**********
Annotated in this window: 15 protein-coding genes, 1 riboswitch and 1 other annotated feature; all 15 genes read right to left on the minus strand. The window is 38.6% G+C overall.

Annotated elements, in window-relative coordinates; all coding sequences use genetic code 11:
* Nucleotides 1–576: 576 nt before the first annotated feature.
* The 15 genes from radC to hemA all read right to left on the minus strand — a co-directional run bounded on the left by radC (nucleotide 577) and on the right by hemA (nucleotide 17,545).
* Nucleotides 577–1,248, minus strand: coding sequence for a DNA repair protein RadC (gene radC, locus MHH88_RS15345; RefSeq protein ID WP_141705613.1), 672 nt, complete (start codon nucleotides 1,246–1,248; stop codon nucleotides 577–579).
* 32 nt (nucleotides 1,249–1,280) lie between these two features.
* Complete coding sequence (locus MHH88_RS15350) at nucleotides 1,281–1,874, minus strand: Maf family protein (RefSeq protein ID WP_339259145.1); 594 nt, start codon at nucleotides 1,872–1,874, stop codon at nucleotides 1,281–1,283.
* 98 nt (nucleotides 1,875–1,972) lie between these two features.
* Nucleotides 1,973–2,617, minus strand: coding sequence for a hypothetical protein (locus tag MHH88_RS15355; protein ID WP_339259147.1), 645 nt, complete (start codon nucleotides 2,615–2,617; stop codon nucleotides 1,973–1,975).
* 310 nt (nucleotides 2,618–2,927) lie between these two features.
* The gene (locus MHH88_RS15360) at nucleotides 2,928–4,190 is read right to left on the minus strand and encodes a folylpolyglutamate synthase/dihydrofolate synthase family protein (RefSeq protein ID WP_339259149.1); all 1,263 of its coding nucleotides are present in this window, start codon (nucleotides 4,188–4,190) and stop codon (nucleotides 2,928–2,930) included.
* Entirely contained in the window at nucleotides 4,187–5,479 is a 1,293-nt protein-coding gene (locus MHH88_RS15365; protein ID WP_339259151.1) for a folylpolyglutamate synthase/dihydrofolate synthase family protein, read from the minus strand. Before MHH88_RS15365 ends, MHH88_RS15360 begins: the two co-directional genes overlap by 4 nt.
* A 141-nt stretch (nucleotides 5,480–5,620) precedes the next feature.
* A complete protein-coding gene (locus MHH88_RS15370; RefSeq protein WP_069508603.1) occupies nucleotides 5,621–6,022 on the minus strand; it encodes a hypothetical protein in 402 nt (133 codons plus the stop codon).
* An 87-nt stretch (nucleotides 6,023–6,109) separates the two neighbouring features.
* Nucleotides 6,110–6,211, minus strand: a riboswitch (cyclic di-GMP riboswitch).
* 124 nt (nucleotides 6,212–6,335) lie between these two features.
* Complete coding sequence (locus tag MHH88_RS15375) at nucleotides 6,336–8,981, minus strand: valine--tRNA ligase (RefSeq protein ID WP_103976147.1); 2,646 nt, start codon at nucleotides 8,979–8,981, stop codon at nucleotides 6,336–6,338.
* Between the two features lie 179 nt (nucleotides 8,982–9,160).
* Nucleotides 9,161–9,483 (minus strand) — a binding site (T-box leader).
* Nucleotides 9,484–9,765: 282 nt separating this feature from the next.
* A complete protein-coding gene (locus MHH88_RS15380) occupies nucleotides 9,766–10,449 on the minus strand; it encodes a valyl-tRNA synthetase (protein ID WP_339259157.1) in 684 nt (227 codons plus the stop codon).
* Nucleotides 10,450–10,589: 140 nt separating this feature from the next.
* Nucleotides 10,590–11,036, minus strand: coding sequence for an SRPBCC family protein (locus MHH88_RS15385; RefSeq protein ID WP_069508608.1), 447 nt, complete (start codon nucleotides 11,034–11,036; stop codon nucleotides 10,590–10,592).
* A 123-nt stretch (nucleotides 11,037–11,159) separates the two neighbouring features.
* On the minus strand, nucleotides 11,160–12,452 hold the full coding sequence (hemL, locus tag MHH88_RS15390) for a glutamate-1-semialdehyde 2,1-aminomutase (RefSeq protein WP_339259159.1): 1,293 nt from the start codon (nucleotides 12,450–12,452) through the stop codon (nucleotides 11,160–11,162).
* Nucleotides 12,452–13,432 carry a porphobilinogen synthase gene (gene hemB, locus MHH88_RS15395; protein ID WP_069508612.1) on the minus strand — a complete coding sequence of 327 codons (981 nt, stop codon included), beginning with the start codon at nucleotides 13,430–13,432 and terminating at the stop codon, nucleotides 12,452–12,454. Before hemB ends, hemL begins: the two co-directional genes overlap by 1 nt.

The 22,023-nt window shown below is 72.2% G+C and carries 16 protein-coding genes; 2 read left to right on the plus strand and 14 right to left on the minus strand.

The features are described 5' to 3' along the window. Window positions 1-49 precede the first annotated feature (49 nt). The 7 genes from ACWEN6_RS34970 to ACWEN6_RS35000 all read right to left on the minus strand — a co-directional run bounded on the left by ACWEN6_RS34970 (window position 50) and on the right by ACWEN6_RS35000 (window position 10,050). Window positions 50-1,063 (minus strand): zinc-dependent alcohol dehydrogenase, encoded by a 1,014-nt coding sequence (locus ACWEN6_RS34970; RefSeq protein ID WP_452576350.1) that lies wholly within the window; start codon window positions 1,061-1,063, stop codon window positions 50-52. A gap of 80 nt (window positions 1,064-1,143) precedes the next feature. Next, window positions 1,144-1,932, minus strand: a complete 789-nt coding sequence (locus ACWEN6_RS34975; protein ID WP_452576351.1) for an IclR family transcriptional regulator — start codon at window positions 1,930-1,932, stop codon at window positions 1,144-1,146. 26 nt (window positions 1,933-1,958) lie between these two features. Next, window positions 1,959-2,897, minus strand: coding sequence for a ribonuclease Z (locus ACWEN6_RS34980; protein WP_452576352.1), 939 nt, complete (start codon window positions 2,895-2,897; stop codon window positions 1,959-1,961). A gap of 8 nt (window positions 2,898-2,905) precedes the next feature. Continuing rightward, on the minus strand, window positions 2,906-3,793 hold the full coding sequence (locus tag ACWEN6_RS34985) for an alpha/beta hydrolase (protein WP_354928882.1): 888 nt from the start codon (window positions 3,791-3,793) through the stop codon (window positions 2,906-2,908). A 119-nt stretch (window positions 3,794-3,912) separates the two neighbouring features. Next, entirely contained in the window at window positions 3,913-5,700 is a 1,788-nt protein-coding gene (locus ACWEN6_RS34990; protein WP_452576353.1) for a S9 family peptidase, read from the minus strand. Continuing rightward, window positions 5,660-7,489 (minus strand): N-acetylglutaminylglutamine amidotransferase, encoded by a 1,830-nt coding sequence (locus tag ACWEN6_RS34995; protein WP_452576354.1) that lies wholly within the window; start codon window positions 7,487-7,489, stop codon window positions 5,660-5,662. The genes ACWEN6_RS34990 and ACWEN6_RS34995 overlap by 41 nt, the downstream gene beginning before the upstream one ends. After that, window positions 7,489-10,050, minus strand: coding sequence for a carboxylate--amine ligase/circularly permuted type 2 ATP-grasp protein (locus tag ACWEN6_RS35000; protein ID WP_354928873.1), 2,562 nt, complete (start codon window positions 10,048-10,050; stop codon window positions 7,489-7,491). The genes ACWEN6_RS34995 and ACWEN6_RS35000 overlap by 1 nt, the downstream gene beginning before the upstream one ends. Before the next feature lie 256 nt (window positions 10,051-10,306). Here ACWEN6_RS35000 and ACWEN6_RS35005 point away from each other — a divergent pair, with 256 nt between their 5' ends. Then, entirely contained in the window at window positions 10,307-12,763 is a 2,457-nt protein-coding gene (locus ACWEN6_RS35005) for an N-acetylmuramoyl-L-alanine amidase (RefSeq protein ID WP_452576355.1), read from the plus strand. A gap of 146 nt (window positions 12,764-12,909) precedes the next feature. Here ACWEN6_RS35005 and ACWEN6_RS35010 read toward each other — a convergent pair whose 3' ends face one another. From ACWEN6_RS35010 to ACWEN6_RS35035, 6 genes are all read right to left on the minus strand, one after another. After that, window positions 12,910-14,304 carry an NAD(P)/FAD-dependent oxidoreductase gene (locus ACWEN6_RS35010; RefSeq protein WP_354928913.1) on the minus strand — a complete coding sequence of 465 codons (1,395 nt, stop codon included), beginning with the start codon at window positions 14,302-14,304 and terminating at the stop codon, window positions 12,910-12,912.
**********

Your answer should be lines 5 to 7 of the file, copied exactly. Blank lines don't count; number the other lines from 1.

* Nucleotides 577–1,248, minus strand: coding sequence for a DNA repair protein RadC (gene radC, locus MHH88_RS15345; RefSeq protein ID WP_141705613.1), 672 nt, complete (start codon nucleotides 1,246–1,248; stop codon nucleotides 577–579).
* 32 nt (nucleotides 1,249–1,280) lie between these two features.
* Complete coding sequence (locus MHH88_RS15350) at nucleotides 1,281–1,874, minus strand: Maf family protein (RefSeq protein ID WP_339259145.1); 594 nt, start codon at nucleotides 1,872–1,874, stop codon at nucleotides 1,281–1,283.